4 Considerations for Building a High Performing Culture

4 Considerations for Building a High Performing Culture
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Building a High Performing Culture Matters
Our organizational alignment research found that building a high performing culture accounts for 40% of the difference between high and low performing companies in terms of revenue growth, profitability, customer loyalty, and employee engagement.  With you or without you, your organizational culture will evolve. Wouldn’t you as leader want to have an influence over what emerges as the company’s behavioral norms and practices?

The Definition of Culture
A company’s culture represents the organization’s “way of life” and “how work gets done” – the behaviors and values that employees accept, often without thinking about them, and that, by imitation or communication, infuse the entire workforce.

Successful Leaders Shape the Workplace Culture
Successful leaders are very thoughtful and very intentional about how and in what direction they shape their cultural norms. They create a culture that is healthy, high performing, and aligned with the achievement of key business goals.  So, your job as a leader is to create the environment that gets everyone pulling in sync and in the same direction.

Considerations for Building a High Performing Culture
Here are some critical considerations as you go about the process of building a high performance culture that is aligned with your business strategy:

  1. As Leader, You Play a Critical Cultural Role
    As you go, so goes the “nation.” You can set the tone for the organizational culture you desire, but make sure it authentically fits your strategy and your personality. Set the example for the behaviors, assumptions, and values you want to encourage.

    Areas of consideration include centralized or decentralized decision making, internal or external customer focus, market leader or market adopter philosophy, or a transactional or intimate customer focus. As a leader, it is mostly up to you to ensure that your culture aligns with your strategy, your leadership team, your marketplace, and your people.

  2. Question Which Physical Environment Will Foster the Culture You Seek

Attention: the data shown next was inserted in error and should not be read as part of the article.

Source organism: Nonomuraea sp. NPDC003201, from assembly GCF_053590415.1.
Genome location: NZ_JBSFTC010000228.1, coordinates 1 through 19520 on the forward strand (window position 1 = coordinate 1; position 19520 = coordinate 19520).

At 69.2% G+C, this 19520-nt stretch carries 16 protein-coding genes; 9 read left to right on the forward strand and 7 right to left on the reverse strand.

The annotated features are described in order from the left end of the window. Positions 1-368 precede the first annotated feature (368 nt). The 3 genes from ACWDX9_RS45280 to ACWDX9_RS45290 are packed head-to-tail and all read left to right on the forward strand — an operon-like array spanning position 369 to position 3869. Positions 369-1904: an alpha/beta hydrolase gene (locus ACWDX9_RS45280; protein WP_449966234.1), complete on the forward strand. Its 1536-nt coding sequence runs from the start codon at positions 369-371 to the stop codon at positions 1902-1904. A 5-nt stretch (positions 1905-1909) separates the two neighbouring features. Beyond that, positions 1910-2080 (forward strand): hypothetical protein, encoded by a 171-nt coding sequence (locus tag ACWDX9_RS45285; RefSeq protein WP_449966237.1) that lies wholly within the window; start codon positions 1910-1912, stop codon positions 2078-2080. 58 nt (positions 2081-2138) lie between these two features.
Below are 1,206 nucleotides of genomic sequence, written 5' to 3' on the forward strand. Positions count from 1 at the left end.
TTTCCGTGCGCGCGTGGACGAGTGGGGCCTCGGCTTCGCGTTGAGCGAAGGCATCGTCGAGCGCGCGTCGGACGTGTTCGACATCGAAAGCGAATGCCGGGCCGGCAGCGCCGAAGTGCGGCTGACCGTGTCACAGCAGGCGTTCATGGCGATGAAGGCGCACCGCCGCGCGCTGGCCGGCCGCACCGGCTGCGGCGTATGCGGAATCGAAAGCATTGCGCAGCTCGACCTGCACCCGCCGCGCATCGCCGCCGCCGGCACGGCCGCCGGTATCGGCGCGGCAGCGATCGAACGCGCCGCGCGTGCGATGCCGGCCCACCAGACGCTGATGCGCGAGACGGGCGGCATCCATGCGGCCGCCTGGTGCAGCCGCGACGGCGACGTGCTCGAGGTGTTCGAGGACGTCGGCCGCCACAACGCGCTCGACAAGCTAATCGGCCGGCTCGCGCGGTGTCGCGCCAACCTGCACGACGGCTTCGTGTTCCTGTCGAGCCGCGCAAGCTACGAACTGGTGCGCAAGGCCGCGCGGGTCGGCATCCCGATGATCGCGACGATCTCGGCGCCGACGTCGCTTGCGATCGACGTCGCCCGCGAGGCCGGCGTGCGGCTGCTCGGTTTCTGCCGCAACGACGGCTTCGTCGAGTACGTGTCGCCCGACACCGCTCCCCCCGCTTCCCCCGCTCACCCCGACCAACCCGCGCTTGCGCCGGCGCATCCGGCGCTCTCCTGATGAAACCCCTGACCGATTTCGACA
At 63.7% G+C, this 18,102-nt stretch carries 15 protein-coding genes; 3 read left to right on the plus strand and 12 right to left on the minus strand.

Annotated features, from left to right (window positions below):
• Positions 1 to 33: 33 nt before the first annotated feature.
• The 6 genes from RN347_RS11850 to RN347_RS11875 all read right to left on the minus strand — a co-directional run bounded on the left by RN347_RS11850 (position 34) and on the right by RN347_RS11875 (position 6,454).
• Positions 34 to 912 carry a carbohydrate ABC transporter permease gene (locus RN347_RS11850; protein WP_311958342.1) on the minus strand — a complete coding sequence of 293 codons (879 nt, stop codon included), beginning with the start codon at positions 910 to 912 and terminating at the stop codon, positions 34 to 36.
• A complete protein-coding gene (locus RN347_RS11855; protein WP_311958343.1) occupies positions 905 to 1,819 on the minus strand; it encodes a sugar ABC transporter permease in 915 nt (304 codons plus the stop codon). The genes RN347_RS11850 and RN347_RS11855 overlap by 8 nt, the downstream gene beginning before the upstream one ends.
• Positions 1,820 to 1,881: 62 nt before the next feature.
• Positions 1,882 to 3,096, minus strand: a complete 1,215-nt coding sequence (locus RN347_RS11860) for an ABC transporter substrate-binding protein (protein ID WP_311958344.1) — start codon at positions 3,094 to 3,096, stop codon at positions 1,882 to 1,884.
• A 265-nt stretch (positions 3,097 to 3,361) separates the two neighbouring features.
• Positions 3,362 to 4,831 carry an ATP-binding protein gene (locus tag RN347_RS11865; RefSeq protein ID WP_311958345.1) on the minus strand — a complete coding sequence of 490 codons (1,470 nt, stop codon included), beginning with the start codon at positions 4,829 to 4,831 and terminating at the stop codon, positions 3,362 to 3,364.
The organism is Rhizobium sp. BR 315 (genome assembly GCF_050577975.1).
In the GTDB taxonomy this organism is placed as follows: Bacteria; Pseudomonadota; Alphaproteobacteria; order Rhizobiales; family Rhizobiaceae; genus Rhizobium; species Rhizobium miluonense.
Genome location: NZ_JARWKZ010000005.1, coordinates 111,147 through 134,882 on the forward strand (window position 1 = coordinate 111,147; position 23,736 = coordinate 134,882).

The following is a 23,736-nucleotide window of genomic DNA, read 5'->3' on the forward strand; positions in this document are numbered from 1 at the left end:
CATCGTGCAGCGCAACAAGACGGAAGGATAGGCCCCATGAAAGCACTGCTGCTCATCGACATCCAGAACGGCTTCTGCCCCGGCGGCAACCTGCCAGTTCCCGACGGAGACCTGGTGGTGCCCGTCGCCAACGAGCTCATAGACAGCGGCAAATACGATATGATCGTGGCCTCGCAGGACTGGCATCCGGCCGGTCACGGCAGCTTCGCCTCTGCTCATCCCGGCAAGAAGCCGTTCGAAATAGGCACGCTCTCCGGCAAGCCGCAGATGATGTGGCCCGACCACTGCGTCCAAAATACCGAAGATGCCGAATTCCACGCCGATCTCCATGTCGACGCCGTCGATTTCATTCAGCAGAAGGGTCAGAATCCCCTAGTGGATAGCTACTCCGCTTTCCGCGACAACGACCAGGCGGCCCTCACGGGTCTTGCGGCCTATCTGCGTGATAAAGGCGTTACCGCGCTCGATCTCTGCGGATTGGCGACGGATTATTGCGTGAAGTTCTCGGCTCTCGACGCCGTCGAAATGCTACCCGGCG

The layout of office space can have a meaningful impact on a corporate culture. Offices with doors provide privacy for thinking uninterruptedly but can also create barriers to open and informal communication. Lack of gathering spots can inhibit collaboration and the testing out of new ideas on coworkers.

    Do break rooms and gym facilities encourage employees to work less or do they promote comradery and communication? Does free food signal that employees are supposed to work long hours or is it a way to say thank you?  These are the kind of question you should ask as you build your culture.  You can even test ideas to see how they impact building a high performing culture.

    Phil Libin at Evernote, a provider of note-taking and archiving technology, removed telephones from workers’ office desks, provided bi-monthly housecleaning for employees, and offered $1,000 toward vacations for employees who would take a week at a time.  These tactics were all aligned with Evernote’s desired culture and talent management strategy.

  3. Hire for the Corporate Culture You Want
    Every potential new hire should be screened for culture fit.  You want employees to be set up for success. Is their desired culture in alignment with yours? It better be or their tenure with you is likely to be short and unproductive.

    Culture matters in the overall employee attraction, engagement and retention game – it matters a lot.

  4. Choose Your “Rules” Carefully
    Every organization needs some standards of behavior by which they operate and to which they hold leaders and employees accountable. Do you really intend to consistently enforce and reward your cultural norms? If so, make sure that each rule you create has a real purpose and will help to move your strategy forward.

    Try to eliminate all policies that get in the way of the way that you want work to get done to best execute your business and people strategies.

The Bottom Line
Building a high performing culture can set you apart from the competition.  Workplace culture is the glue that aligns your people with your strategy. Think through what would be the most effective culture for your business and people strategies.  Then make it happen,

To learn more about building a high performing culture, download The 3 Levels of Building a High Performing Culture

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